Why Do We Even Care About This?
The “multi-channel” puzzle is the THE defining challenge of customer service right now. That is: Which channels of company-to-consumer communication are important and where should companies invest their time and energy?
I’ll fully put all the cards-on-the-table… I have a keen interest in the trajectory of the voice channel because my company sells a product that is uniquely tied to contact centers (Call-back solutions). So it’s vital to me, but important as well to everyone involved in the industry.
The Case for Shrinkage
The argument that voice is shrinking is straightforward: interactions that would have been phone calls are being replaced by alternate channels. Instead of picking up the phone, we tweet, email or chat. So if one imagines a “fixed pie” of all customer service interactions, then the slice of that pie occupied by voice is getting smaller.
Analysts have been painting that picture for a while. As an example, consider this chart from Dimension Data:
It’s a popular chart; we’ve used it on this blog several times and in last week’s panel discussion. You can see clearly how it supports the idea of “voice shrinkage”. The report also includes the statement that 35% of all interactions are now on “digital” channels and the bold prediction that “digital interactions will overtake voice by the end of 2016”.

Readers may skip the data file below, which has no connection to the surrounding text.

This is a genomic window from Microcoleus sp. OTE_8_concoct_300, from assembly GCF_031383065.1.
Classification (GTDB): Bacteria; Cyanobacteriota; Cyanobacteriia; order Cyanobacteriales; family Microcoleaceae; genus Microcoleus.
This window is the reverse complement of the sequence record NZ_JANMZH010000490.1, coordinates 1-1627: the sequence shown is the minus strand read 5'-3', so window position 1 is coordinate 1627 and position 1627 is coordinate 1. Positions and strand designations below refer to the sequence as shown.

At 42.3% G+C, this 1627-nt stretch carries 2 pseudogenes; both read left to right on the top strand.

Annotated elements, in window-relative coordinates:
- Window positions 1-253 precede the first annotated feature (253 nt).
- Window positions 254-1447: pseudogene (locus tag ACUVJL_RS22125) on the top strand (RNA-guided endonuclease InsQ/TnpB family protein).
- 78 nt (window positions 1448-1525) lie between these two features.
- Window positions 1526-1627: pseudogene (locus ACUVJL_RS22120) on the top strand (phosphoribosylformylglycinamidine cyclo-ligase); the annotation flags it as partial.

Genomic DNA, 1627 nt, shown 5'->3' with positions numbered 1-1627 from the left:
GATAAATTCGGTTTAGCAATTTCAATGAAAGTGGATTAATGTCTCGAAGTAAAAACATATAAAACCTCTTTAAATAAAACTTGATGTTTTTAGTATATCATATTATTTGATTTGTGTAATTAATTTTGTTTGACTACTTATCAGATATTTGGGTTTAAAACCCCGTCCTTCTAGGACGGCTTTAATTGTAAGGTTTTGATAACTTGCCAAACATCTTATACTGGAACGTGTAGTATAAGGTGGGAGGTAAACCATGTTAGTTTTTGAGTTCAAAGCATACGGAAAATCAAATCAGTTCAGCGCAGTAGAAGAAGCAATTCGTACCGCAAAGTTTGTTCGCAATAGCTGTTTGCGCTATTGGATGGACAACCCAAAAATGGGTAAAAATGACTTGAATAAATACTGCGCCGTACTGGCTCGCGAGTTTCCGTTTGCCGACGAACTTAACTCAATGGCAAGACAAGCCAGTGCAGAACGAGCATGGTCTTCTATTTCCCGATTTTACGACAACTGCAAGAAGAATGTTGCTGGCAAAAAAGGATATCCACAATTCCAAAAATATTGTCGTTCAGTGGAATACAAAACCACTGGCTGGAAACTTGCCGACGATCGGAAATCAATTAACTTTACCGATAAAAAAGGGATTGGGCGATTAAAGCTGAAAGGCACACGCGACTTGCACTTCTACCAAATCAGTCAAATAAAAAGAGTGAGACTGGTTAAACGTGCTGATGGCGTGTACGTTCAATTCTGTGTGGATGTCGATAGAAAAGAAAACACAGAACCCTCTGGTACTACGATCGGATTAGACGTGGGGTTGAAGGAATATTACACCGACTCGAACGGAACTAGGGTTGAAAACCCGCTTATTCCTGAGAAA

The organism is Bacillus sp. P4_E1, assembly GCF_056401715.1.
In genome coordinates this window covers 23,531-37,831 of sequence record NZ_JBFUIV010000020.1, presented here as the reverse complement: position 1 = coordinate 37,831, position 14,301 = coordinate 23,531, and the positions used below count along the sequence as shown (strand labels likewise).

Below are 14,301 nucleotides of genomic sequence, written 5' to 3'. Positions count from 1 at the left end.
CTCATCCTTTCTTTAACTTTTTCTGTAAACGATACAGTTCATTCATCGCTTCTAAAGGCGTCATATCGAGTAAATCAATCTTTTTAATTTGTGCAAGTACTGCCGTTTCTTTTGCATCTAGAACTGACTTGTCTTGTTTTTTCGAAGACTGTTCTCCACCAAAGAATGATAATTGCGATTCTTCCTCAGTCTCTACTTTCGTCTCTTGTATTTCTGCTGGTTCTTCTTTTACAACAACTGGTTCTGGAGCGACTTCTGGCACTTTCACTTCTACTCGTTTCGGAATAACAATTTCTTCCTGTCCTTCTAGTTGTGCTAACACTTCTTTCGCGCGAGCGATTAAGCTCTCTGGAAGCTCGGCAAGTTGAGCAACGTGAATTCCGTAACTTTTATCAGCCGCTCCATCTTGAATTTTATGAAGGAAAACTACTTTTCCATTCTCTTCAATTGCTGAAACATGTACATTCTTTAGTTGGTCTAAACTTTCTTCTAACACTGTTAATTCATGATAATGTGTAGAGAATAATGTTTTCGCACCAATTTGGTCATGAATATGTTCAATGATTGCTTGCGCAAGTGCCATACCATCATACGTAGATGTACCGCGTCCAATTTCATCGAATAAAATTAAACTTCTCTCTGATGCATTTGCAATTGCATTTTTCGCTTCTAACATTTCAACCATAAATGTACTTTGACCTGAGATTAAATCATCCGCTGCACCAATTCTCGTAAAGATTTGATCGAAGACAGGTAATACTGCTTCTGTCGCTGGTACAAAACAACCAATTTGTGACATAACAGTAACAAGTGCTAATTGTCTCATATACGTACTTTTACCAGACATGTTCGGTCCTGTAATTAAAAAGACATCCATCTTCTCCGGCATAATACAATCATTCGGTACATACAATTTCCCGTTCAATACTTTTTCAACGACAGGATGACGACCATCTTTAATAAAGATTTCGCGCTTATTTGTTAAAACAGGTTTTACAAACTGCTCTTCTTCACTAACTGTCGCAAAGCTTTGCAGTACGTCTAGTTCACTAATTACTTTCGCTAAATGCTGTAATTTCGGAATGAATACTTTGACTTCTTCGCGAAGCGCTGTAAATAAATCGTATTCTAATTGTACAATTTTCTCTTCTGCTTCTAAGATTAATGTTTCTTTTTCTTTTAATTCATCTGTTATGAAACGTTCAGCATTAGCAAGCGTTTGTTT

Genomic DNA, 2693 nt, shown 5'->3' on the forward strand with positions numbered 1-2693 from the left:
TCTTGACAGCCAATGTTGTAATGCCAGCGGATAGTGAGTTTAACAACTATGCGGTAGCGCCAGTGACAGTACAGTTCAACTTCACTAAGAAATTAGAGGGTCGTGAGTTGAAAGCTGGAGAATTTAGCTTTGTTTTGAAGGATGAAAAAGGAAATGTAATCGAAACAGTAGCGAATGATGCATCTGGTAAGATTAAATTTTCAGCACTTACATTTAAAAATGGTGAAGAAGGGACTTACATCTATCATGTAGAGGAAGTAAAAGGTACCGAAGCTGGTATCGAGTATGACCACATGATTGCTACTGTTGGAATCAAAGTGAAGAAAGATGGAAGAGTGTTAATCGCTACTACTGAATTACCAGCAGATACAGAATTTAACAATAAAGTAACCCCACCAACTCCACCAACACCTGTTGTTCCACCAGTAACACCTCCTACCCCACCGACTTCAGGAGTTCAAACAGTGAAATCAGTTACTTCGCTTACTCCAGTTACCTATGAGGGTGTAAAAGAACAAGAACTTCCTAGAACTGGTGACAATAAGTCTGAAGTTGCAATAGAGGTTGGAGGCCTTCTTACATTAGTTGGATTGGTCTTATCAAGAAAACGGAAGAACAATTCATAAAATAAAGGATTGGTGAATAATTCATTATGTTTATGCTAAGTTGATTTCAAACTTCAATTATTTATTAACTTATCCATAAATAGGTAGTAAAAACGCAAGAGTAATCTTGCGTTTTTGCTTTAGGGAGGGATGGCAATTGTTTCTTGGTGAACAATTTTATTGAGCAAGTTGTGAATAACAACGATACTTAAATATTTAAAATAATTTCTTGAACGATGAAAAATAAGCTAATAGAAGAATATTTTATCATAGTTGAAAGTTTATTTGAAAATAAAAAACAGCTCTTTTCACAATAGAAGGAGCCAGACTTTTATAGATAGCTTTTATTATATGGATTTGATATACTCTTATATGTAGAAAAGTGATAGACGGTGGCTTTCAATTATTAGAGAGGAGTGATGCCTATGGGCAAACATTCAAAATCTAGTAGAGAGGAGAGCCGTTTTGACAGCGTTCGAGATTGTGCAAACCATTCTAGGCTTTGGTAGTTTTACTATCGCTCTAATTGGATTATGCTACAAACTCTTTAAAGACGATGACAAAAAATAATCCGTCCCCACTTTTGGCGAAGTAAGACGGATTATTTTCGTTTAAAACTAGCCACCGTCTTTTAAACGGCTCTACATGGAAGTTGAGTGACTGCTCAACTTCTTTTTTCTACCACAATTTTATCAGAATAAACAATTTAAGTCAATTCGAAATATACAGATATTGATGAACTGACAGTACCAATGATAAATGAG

But consider this: It is possible that the chart and prediction are both correct without voice shrinkage. How? Because the whole pie is growing!
Many analyst reports echo the claim that total interactions are increasing. (The Dimension Data report mentioned above said 74% of call centers surveyed expected such an increase.) There are several factors that may be contributing to this “Interaction Inflation”. The next few sections look at them one at a time.
1) More Ecommerce
More online purchasing means more interactions shift from in-store to some form of “remote” interaction: phone calls, emails, or other online channels. This counts for both the purchase itself and the subsequent returns or service. See the graph below from Meeker’s “State of the Internet” report.
2) Newer Interactions are More “Countable”
The fact that companies are paying more attention to new channels, and the fact that those interactions are more “countable” is likely contributing to interaction inflation.